CHARLESTON, W.Va. -- Concerts of art music that tie everything together in one theme are popular with ensembles. They, and their audiences, can find connections among diverse compositions.
Such was the case with "Heart and Soul," the Montclaire String Quartet's concert of music by Romantic composers, meaning from the era from the early 19th century to the mid-20th centuries, at the Erma Byrd Gallery at the University of Charleston on Sunday afternoon.
Dvorak's String Quartet in E-flat Major, Op. 51 is perfect musical romanticism, strongly nationalistic and loaded of folk-like inflection.
The opening movement was warmly colored and well sketched formally. The famous "Dumka" started with first violinist Amelia Chan and violist Bernard Di Gregorio conversing in flowing melody. The return of that section added second violinist Anton Shelepov to the exchange. The scherzo, which doesn't so much stop as melt into the returns of the first section, bounced pertly.
The "Romanza" had admirable ensemble playing; the finale had wit and some nice counterpoint in the development.
Rachmaninov is still viewed, if wrongly, as a composer who stolidly wrote Romantic music when the world had turned to Modernism. His String Quartet No. 1 is so early a work -- he was 16 when he wrote it -- that it is hard to hear the mature composer, if easy to hear Borodin or others.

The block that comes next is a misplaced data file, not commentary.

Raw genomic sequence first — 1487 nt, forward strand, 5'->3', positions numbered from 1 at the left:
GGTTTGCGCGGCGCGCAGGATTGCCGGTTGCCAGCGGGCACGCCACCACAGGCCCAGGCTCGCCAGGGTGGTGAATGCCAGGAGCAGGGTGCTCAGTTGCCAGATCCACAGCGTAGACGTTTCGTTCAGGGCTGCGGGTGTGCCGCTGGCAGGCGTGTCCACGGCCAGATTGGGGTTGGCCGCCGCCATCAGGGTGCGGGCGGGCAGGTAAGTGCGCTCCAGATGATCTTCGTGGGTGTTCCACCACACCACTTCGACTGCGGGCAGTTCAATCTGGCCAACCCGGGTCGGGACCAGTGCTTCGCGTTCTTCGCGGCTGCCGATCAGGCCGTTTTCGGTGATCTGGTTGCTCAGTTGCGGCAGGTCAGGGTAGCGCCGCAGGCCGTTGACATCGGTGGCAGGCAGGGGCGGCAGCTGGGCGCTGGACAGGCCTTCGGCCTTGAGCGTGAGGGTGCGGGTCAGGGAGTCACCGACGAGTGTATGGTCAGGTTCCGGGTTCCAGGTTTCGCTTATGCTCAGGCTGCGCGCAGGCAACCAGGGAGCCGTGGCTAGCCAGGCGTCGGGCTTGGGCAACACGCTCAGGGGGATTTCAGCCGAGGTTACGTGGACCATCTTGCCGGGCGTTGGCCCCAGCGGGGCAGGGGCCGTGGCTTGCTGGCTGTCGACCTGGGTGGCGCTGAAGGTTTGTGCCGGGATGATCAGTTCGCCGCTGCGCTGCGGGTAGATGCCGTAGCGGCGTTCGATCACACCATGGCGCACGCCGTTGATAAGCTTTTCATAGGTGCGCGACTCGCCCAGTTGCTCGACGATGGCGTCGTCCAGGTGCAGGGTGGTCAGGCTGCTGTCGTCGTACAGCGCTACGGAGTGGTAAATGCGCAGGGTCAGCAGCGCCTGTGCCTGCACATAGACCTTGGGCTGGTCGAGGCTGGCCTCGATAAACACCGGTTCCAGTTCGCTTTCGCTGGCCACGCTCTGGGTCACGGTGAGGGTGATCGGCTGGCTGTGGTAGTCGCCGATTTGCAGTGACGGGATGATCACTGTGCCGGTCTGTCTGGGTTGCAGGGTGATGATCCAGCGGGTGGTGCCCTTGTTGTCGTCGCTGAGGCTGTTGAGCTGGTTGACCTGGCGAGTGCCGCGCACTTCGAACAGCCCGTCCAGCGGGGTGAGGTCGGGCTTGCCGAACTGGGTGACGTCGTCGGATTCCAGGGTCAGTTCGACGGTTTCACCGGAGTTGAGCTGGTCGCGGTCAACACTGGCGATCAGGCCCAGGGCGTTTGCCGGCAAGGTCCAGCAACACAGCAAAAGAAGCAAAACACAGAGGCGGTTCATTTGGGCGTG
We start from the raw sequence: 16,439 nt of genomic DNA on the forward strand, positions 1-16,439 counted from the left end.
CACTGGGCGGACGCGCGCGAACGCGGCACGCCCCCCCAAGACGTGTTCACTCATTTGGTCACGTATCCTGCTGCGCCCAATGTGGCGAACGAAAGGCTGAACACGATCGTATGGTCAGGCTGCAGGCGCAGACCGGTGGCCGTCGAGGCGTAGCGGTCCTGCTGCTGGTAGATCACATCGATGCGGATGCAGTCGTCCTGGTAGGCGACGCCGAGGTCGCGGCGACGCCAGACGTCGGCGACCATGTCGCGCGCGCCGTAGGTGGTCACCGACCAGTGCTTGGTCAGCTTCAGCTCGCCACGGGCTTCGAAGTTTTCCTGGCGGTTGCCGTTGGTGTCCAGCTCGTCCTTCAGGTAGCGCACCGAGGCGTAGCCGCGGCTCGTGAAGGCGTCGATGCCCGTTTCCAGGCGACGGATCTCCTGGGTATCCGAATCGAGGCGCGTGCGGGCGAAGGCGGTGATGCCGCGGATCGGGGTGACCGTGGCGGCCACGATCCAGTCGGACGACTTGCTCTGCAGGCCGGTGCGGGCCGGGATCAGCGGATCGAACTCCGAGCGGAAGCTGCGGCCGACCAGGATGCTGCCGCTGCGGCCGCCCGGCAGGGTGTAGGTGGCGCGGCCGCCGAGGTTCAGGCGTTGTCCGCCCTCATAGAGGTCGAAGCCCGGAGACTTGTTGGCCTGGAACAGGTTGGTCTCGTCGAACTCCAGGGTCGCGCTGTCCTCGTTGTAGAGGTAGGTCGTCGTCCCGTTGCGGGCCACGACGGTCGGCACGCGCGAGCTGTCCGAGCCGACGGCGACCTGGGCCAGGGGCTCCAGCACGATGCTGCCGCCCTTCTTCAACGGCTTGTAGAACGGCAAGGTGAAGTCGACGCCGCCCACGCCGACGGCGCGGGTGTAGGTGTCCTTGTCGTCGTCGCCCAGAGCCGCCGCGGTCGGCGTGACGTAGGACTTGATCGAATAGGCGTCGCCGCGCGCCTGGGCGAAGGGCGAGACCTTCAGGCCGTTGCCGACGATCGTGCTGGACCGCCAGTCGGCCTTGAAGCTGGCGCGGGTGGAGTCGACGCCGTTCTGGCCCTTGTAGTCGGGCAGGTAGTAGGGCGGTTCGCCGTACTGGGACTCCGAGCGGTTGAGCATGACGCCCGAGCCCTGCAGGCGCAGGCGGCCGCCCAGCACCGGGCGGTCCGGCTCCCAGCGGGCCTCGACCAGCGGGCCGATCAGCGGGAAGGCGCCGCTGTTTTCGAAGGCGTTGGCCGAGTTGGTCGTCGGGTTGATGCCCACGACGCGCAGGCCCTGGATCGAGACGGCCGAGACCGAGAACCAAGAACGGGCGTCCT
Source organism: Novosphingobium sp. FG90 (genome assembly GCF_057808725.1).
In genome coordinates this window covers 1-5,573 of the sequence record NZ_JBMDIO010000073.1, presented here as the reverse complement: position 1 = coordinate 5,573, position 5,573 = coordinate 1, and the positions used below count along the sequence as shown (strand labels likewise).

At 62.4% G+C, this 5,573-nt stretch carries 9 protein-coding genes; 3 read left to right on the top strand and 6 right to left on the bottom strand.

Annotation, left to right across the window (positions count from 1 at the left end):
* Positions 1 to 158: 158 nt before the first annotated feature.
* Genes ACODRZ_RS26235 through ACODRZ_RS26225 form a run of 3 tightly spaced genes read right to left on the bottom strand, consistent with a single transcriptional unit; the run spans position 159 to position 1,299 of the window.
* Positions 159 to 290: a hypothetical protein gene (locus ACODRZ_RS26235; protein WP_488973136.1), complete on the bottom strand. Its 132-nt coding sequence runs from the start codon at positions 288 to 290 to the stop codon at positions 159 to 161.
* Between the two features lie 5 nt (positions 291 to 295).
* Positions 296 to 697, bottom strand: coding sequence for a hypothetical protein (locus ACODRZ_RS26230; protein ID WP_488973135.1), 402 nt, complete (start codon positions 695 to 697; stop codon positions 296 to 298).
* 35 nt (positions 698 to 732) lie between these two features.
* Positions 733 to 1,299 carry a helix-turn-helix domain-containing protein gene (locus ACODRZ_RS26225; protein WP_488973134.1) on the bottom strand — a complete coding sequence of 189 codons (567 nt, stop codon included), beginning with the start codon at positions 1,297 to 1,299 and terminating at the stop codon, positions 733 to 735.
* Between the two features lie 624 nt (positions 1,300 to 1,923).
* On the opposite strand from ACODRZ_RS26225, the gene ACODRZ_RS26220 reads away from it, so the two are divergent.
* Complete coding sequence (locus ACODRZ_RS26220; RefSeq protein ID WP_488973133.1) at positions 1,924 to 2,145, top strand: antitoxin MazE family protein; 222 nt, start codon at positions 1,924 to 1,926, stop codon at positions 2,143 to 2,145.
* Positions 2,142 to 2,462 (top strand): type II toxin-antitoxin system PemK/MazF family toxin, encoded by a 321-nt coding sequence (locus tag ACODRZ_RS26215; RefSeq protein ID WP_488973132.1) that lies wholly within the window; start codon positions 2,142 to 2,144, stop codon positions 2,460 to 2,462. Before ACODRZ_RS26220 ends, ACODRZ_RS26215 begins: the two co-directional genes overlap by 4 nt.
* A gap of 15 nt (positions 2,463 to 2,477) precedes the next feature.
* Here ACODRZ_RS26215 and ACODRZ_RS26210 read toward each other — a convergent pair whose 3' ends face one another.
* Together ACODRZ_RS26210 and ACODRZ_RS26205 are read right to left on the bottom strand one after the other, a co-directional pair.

Montclaire made it sound sighingly Russian from Chan's sweet solo in the Romance to cellist Andrea Di Gregorio's playing in the trio of the scherzo.
Barber's String Quartet in B Minor, Op. 11 is famous for the Adagio for Strings that was extracted from it by the composer. By itself, that movement is as romantic, in many definitions of the word, as the 20th century offered.
But the piece is not Romantic, and Barber was never as conservative as the romantic tag suggests.
The opening fast movement seems to unhinge harmonically while its motifs pile up in webs of counterpoint. The noted Adagio supplies a counterweight of serenity, but that is wiped away by the short, idea-crammed finale that draws the opening movement's motifs back in a disorienting whirlwind.
Montclaire played steadily. The quiet chords after the climax of the Adagio were striking with no vibrato. The first movement and finale were the keys to the piece though, rhythmically strong and texturally sure.
The close of the finale remains one of the great endings in the quartet literature.No matter that most people think that applies to the Adagio.